Tuesday, October 31, 2006

Light Up Your Life; Lighting and Grading Gemstones, Part I


Lighting and Grading Gemstones Part I


Richard W. Wise, G.G.

It used to be so simple, the brighter the light the better the light. You had the light from a fire and the light from the sun, that was it. In those good old days it was easy to figure out watt was watt! Today we have a myriad of options, “warm light”, “cool light”, “daylight.” Gem dealers are beginning to discover that the lights that make his rubies look like a pigeon's blood may make his tourmaline look like a dog's poop. As for the buyer, caveat emptor baby, check the bulb!

We are all familiar with the daylight standard: diamonds and colored gemstones are supposed to be judged in north daylight. Why?, because north daylight, specifically north daylight at noon is white light balanced between the red and blue spectrum. Sounds simple, but wait a moment! Dealers have long realized that the quality of daylight differs in locations throughout the world. North daylight at noon in Bangkok is qualitatively different from north daylight in New York.

The quality of natural daylight is affected by several factors, including latitude and air quality. In addition, the relative strength and color composition of daylight changes as the day progresses. "Don't buy blue sapphire after 2:00pm". That was the advice my Bangkok broker gave me on my first trip to Thailand. This dealer's truism teaches a basic fact that as the day progresses the color composition of sunlight moves from yellowish into the blue range then toward red at sundown.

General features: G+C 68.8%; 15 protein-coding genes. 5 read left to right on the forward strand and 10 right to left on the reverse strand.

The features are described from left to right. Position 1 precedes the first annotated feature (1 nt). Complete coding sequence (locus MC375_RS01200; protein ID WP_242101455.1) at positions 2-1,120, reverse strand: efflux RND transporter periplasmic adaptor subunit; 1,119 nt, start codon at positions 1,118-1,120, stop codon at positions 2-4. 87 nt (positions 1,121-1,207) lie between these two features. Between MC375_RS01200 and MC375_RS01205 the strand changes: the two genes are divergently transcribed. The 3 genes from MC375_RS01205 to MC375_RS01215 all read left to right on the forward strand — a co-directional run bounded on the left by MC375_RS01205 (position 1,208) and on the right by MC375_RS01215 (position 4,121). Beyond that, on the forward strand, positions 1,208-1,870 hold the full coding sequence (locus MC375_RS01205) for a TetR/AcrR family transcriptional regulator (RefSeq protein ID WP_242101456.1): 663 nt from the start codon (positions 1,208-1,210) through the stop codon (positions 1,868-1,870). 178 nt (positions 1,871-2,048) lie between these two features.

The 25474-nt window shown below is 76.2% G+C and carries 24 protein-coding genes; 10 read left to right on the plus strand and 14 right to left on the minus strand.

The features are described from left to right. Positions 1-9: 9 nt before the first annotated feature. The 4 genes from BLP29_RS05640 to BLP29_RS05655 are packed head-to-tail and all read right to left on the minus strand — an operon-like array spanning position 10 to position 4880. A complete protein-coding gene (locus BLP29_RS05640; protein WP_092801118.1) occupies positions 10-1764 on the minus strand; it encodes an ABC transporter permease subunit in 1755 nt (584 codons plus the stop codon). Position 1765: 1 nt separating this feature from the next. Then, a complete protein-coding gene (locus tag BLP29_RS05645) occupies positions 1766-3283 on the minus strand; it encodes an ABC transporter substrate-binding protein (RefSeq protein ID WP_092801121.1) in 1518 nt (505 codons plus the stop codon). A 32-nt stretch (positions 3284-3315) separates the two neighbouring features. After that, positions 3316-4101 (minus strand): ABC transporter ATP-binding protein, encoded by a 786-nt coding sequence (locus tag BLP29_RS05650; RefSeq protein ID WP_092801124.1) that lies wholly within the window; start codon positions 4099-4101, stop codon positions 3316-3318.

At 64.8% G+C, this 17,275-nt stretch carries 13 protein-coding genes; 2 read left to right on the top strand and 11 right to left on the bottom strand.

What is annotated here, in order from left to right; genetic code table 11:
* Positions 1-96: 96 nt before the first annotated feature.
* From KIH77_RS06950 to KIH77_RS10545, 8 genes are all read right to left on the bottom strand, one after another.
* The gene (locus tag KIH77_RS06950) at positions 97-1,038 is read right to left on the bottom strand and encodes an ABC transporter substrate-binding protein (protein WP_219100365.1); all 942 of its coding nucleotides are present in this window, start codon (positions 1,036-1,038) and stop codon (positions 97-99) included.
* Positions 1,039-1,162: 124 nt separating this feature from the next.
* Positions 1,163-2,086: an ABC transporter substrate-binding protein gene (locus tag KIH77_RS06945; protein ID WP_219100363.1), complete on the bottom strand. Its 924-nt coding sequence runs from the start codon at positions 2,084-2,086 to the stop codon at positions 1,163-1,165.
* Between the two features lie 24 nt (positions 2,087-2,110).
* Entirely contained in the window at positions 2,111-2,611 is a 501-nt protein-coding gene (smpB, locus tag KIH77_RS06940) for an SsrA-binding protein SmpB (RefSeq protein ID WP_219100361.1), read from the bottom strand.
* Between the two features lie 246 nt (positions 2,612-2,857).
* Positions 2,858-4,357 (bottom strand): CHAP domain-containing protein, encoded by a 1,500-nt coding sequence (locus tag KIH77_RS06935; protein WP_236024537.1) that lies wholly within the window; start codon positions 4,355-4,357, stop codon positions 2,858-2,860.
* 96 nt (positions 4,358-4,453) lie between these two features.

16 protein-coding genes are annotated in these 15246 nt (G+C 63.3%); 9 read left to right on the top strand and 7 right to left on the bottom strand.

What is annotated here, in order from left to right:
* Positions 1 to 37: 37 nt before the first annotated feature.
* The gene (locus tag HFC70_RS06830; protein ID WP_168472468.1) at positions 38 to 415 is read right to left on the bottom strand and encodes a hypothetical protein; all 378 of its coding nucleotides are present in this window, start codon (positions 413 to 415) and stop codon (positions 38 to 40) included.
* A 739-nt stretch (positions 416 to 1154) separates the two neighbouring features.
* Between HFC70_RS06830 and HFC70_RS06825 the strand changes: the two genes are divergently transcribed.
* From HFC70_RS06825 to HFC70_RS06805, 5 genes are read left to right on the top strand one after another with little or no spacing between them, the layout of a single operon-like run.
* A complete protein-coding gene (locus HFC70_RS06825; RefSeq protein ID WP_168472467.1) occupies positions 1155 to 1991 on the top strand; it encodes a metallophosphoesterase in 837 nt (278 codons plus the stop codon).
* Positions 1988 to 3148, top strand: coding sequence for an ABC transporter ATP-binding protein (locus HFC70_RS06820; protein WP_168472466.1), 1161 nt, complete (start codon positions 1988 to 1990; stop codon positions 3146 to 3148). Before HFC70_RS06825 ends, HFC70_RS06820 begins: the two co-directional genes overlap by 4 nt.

Color scientists measure color as a function of light temperature and express it in units called Kelvin (K). a light filament heated red will have a Kelvin temperature of 1000-1500K, orange like a candle flame has a color temperature of 1500-2500K, yellow between 2500-4000K, white as in daylight is defined as a range; 4000-10,000K. In practice, increasing Kelvin temperature reduces yellow and adds blue.

If we wish to get a true color rendering using the daylight standard we will want a bulb that produces average noon sunlight with its relatively balanced color spectrum with a color temperature between 5500-6500 Kelvin. Unfortunately, the Kelvin temperature of an incandescent lamp falls between 3000-3200. The new low-volt quartz halogens have a color temperature of only about 3200K. Light in this temperature range is distinctly yellowish and will enhance the look of stones in the yellow, orange and red range. It will add an attractive bluish hue to chromium-vanadium colored gemstones like emerald, chrome tourmaline and tsavorite garnet. However, some Emerald, particularly Zambian emerald, can look distinctly overblue in this type lighting and 3000k light tends to muddy the crystal (reduce the transparency) of iron colored green and blue stones such as tourmaline and sapphire.